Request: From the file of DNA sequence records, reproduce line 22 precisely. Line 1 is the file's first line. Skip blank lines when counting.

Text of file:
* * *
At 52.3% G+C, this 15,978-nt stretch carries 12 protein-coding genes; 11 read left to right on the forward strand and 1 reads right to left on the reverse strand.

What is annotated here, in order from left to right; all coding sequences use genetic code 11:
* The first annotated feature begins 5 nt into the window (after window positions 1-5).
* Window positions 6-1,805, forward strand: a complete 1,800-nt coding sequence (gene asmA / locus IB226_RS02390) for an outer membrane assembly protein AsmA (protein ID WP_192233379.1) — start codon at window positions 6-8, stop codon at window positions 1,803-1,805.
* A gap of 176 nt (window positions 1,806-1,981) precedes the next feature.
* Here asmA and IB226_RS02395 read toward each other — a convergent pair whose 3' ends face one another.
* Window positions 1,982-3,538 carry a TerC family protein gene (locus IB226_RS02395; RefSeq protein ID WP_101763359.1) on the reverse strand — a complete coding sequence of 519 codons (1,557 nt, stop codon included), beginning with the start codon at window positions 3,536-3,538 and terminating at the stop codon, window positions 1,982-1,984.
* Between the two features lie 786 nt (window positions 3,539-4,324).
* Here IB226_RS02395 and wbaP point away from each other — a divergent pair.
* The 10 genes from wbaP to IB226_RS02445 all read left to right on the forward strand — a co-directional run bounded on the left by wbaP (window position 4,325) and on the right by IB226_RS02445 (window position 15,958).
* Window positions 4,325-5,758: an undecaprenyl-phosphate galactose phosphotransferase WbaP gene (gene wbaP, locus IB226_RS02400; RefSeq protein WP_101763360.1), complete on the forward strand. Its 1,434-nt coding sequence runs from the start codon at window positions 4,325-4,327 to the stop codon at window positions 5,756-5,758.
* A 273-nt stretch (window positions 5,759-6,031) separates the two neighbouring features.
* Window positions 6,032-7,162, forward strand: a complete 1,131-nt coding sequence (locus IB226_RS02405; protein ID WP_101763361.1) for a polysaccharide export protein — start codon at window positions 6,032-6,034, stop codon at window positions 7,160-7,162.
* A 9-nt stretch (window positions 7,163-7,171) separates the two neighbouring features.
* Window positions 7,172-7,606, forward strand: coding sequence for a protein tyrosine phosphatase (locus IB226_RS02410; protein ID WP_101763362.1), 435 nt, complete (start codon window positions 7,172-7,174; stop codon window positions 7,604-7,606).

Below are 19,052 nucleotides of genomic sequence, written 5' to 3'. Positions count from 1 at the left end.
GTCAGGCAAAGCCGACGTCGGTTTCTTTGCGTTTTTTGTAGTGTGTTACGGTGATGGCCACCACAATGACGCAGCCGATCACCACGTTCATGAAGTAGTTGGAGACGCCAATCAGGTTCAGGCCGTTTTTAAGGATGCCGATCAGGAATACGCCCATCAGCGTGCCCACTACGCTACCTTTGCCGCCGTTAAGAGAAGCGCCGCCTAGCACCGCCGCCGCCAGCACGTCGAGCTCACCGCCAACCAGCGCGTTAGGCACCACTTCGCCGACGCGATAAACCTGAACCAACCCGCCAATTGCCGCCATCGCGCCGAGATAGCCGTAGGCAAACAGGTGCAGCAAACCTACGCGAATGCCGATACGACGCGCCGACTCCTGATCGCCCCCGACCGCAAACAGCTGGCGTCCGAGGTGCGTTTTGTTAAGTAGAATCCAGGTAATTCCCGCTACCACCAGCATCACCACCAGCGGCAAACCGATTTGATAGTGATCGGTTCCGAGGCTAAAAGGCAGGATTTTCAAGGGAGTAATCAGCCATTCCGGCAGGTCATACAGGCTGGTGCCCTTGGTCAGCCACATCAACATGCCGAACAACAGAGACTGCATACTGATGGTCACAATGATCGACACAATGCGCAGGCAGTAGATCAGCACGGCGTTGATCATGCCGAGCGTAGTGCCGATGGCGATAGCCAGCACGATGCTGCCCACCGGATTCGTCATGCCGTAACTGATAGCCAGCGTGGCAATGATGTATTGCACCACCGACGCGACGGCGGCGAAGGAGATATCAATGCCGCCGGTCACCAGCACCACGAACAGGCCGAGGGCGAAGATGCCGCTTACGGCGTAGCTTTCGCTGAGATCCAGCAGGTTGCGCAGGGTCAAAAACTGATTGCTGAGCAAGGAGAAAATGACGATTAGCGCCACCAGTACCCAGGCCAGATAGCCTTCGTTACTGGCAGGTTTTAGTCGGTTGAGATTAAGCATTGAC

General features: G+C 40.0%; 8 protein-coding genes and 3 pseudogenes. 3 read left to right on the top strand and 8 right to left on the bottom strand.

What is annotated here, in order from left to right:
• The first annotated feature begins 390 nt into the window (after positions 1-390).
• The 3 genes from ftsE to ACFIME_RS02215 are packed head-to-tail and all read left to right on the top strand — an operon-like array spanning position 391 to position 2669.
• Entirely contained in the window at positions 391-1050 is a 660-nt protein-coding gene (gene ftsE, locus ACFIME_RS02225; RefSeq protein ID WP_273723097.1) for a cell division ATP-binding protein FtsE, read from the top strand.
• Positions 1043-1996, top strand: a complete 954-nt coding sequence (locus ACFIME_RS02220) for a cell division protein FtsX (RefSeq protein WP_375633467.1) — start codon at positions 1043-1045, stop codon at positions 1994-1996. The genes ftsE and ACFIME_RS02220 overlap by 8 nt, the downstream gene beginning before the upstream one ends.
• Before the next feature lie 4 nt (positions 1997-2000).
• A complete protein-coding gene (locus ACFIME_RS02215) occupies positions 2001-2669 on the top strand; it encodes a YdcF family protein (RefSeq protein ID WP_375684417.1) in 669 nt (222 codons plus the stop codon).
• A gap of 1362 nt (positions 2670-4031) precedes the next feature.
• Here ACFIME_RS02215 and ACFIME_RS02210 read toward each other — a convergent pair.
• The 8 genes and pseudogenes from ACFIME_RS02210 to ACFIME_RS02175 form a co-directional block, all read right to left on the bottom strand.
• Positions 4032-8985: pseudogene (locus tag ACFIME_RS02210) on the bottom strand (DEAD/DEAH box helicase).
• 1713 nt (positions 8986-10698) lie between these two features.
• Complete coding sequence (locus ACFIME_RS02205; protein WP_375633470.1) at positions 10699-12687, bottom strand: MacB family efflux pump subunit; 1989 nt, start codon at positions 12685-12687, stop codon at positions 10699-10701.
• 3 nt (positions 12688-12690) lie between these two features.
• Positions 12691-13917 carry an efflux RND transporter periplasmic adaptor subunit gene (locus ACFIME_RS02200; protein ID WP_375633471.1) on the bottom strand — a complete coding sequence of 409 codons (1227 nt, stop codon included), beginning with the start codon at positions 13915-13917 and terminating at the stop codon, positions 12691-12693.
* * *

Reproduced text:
• Entirely contained in the window at positions 391-1050 is a 660-nt protein-coding gene (gene ftsE, locus ACFIME_RS02225; RefSeq protein ID WP_273723097.1) for a cell division ATP-binding protein FtsE, read from the top strand.